The saga of Mr. Kushner Goes to Washington (and testifies before the Senate) is kicking into high gear this week. The President’s son-in-law will be testifying in a private session before the Senate Intelligence Committee this morning and, to the great consternation of the media, he will not be under oath. This led to a rather pointed exchange on Twitter over the weekend between Jake Tapper and Chuck Grassley.
Confirms CNN reporting that Manafort and Trump Jr will not be under oath when they testify behind closed doors https://t.co/dyrySJGTCY
— Jake Tapper (@jaketapper) July 23, 2017
This morning there was yet another twist to the story, however, as Kushner seemed to toss out a preemptive strike in terms of what he would be telling the committee. He released a lengthy statement to the press (link to CNN) detailing what he describes as an effort to, “shed light on issues that have been raised about my role in the Trump for President Campaign and during the transition period.”
He describes his role in the campaign as being, among other things, the point person for foreign contacts who were reaching out to the campaign to establish relationships. Obviously all of the attention will be focused on any Russian interactions and Kushner provides the details, such as they are. He starts with the now “infamous” meeting last April at the Mayflower. It was set up by Dimitri Simes, publisher of The National Interest.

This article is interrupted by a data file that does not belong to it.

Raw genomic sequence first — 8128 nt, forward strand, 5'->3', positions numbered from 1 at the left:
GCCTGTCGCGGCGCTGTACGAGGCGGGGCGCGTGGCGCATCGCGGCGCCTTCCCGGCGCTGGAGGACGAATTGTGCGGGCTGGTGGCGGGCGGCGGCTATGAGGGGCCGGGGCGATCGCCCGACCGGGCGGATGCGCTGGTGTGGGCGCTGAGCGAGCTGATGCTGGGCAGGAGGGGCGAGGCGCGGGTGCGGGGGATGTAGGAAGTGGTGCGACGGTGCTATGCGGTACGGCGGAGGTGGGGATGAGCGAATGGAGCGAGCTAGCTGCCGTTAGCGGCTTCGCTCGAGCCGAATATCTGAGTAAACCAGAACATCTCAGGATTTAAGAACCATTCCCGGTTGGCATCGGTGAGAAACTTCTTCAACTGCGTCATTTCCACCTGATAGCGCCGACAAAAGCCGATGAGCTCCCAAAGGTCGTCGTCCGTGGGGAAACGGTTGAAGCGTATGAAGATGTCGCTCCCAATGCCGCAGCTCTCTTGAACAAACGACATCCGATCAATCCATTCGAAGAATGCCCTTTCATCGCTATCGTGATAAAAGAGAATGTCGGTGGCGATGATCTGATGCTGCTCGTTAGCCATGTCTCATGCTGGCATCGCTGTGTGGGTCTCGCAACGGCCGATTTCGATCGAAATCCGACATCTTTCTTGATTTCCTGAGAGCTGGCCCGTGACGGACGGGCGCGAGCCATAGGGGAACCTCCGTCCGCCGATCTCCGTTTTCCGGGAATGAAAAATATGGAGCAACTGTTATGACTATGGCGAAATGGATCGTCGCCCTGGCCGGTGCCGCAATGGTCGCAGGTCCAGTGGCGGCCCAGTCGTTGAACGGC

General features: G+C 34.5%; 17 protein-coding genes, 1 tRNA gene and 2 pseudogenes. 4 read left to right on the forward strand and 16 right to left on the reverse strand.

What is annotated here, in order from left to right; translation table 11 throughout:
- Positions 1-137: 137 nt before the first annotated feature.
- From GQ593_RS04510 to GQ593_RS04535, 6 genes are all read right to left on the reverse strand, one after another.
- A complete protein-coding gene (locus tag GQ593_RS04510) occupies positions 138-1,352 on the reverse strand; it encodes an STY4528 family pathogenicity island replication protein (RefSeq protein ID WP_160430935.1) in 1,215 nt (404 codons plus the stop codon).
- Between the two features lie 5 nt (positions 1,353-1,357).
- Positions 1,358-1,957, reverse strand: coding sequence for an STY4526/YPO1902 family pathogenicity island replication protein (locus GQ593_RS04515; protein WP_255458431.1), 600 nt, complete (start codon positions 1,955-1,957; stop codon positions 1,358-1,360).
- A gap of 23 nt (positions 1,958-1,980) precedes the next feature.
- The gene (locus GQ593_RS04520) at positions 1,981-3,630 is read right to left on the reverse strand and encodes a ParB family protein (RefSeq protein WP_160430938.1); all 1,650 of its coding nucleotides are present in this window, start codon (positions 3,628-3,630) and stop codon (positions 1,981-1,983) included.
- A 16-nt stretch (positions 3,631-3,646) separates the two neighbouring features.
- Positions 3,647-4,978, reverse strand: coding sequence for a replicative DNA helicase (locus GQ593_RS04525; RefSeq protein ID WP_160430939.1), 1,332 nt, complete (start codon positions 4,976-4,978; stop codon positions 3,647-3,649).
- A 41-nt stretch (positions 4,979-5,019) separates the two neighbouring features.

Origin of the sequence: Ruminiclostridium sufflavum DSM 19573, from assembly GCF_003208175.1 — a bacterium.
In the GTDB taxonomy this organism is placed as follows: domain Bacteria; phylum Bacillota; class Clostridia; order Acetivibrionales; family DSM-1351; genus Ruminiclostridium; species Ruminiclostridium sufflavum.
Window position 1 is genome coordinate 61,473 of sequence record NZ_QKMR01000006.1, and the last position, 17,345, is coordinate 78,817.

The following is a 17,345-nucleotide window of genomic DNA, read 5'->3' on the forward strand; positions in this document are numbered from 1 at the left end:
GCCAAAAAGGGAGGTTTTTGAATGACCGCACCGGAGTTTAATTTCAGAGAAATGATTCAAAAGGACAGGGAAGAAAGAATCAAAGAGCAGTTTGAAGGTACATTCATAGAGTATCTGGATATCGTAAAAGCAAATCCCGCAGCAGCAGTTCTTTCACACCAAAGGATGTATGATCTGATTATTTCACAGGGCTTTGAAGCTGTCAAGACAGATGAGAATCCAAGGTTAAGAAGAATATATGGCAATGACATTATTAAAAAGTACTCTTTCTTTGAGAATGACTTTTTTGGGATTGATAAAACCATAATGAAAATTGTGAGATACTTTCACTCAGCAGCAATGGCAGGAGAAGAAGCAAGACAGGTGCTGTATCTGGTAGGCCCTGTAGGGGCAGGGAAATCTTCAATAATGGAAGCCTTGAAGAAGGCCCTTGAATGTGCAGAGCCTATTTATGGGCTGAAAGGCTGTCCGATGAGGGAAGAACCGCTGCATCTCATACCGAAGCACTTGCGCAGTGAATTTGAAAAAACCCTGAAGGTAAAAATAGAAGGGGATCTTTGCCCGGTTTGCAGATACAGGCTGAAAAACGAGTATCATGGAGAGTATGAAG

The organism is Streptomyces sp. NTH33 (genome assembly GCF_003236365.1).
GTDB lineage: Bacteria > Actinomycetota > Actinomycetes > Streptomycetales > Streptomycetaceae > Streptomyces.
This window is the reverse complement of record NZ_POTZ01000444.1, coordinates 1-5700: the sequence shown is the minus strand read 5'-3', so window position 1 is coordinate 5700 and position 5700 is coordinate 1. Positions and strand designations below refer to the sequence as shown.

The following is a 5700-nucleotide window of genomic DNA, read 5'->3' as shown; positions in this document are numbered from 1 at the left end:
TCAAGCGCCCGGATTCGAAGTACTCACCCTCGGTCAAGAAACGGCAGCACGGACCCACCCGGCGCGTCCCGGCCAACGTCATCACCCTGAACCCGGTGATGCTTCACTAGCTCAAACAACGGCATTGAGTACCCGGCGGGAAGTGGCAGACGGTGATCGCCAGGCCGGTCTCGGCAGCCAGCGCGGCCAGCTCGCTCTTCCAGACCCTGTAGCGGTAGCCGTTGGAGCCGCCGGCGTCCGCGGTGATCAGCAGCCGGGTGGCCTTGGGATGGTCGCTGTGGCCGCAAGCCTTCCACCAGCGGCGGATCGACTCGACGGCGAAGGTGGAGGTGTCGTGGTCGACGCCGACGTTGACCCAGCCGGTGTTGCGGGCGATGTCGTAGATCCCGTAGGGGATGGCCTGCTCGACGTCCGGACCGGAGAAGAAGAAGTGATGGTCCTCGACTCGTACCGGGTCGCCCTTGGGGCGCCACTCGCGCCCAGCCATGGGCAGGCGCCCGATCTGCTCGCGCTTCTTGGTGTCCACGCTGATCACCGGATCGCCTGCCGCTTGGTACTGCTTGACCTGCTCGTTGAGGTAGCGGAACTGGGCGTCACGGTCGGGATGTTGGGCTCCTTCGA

[Simes] introduced me to several guests, among them four ambassadors, including Russian Ambassador Sergey Kislyak. With all the ambassadors, including Mr. Kislyak, we shook hands, exchanged brief pleasantries and I thanked them for attending the event and said I hoped they would like candidate Trump’s speech and his ideas for a fresh approach to America’s foreign policy. The ambassadors also expressed interest in creating a positive relationship should we win the election. Each exchange lasted less than a minute; some gave me their business cards and invited me to lunch at their embassies. I never took them up on any of these invitations and that was the extent of the interactions.
By this point I’m sure everyone in the administration knows that there are people leaking like mad and if Kushner doesn’t come clean about any meetings, every omission will be headline news. With that in mind, he’s almost certainly giving up whatever there is, so this meeting sounds like pretty much a nothingburger. But then he moves on to one of the many anonymously sourced reports about additional phone calls to the Russian ambassador which was originally reported by Reuters. As far as that story goes, Kushner is throwing down the gauntlet and pretty much daring them to prove it or be guilty of putting out fake news. (Emphasis added)